Heteroflexible: Everything You Need To Know

Like most things, sexuality exists on a spectrum. Gone are the days when you had to define yourself with labels, and we have far more flexibility to be who we truly are.

However, these labels still exist, so having a better understanding of the vocab can help you navigate life a little more easily! We’ve got a primer on everything you need to know about being heteroflexible and how you can explore that in your own sex life. 

What Is Sexual Orientation? Is It Different From Gender?

Sexual orientation seems to be a controversial topic, even though it’s not a conscious choice. It often gets confused with gender, but the concepts have distinct differences. Gender is external; it’s how society expects us to behave based on the body we were assigned at birth (our sex). 

If you’ve heard someone say that gender is a social construct, this is what they mean! These roles and norms vary from culture to culture and define how people can move through life — it can be hard to stray from traditional ideas of gender, and in some cultures, breaking from gender norms can lead to significant dangers.

Gender identity is more internal. Where gender is about how we should behave based on our assigned bodies, gender identity is how we feel on the inside and how we choose to present that on the outside.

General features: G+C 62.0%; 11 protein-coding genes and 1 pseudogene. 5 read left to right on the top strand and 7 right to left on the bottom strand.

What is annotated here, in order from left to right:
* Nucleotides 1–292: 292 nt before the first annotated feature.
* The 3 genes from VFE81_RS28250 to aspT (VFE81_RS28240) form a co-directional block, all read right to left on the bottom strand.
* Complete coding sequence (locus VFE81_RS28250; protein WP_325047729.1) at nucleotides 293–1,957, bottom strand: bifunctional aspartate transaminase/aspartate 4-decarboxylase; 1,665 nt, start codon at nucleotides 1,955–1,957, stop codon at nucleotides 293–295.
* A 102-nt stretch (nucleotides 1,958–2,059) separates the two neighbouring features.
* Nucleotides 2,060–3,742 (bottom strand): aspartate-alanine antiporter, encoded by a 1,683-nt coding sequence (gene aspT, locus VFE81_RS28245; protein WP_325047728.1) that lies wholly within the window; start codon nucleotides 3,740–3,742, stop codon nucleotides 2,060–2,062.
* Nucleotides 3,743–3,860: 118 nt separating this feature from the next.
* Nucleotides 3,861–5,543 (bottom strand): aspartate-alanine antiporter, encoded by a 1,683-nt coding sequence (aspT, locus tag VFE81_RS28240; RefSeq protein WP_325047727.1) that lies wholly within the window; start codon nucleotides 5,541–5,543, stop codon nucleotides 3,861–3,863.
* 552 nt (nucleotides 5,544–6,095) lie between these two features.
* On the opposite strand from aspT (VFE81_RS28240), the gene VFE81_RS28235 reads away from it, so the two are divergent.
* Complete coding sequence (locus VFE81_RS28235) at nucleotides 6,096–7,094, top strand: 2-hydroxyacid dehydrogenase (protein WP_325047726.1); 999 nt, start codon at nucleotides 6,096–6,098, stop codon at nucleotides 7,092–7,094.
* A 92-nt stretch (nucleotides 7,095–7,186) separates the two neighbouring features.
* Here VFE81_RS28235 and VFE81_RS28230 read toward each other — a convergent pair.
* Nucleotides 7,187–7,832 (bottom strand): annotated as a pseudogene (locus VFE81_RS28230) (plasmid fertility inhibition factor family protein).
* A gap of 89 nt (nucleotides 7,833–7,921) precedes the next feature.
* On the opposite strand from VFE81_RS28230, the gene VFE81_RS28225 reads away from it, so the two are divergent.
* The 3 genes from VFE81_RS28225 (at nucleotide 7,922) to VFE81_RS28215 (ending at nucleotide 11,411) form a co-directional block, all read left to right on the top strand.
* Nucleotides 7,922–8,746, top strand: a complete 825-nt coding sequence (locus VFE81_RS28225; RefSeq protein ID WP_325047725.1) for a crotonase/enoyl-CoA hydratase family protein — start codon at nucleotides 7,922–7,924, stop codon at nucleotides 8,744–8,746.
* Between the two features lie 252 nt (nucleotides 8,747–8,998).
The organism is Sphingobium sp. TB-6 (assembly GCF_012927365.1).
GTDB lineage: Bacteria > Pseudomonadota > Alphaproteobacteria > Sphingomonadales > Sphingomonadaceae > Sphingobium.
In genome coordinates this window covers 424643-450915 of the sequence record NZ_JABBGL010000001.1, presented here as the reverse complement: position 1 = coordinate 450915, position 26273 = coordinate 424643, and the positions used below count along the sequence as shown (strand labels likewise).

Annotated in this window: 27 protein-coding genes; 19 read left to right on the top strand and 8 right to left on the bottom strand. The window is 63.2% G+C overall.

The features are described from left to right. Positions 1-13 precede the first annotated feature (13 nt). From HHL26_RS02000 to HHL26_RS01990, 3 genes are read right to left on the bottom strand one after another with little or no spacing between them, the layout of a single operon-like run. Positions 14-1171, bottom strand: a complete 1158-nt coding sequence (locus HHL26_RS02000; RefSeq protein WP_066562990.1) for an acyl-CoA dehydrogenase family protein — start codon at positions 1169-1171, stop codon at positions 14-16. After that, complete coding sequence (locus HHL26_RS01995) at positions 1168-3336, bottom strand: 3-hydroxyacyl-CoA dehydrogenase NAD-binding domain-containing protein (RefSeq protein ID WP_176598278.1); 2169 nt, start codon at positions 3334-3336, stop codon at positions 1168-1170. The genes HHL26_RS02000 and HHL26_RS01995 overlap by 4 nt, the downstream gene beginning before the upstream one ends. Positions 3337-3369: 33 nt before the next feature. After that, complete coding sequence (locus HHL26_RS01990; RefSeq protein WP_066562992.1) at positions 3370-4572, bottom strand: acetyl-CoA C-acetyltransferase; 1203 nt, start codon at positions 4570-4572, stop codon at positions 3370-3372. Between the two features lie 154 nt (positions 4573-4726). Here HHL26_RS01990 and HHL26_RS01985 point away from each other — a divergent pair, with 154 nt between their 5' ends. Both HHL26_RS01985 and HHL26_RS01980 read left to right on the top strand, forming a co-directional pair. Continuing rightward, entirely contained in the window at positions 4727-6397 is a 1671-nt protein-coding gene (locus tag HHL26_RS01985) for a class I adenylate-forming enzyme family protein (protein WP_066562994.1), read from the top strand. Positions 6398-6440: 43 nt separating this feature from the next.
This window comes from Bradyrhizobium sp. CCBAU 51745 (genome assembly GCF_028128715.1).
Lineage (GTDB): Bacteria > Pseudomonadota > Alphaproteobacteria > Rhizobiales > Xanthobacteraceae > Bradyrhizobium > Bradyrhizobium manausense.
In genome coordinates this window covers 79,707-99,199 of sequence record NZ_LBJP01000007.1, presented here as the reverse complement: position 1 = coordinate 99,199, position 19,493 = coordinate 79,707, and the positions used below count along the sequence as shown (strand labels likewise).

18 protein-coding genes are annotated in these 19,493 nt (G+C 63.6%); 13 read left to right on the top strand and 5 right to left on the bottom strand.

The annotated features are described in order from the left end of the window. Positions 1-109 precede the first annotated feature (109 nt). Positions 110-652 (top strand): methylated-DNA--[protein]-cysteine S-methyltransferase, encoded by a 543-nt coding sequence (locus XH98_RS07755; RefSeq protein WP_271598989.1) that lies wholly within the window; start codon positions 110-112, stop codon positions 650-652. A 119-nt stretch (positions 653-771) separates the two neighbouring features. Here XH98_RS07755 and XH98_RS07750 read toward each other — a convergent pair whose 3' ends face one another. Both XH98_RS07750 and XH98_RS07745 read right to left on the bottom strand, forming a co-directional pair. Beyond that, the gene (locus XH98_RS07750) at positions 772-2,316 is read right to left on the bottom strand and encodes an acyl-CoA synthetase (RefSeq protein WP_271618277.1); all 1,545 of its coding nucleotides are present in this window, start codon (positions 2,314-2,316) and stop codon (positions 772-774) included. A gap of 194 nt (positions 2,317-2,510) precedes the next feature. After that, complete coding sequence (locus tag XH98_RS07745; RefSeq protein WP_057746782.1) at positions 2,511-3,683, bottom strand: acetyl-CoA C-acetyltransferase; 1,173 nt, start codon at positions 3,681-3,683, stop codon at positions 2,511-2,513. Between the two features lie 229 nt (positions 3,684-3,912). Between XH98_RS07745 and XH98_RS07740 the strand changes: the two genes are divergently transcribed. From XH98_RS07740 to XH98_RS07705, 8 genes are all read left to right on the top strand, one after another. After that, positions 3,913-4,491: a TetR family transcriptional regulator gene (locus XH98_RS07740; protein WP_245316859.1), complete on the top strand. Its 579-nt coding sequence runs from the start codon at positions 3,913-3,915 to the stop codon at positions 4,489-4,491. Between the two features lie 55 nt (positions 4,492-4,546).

Gender identity can be the same as the body you were born into (cisgender) or different (transgender). Some people don’t identify strictly with either and may call themselves genderqueer or nonbinary.

Sexual identity, on the other hand, speaks to attraction. This doesn’t have to be strictly romantic or sexual attraction, as is the case with asexual or aromantic people. There are many different sexual identities, so we’ll hit just a few of the most common:

  • Heterosexual (“straight”) - People who are attracted to a different gender (sometimes referred to as the “opposite” sex).
  • Homosexual (“gay” or “lesbian”) - People who are attracted to the same gender.
  • Bisexual - (“bi”) People who are attracted to more than one gender. Bisexual is falling out of favor as a more binary term, and more people are referring to themselves as “pansexual” or “queer” to be more inclusive.
  • Asexual (“ace”) - People who don’t feel sexually attracted to anyone. This is also a spectrum, as some asexual people feel attracted to people after forming an emotional connection or may want a romantic partner without having sex.

Keep in mind that, even though we are far more open and accepting than ever, there is still an implicit bias toward heteronormativity. Unfortunately, people who present and behave in the traditional manner of heterosexuality are still seen as “normal” in many areas of the country.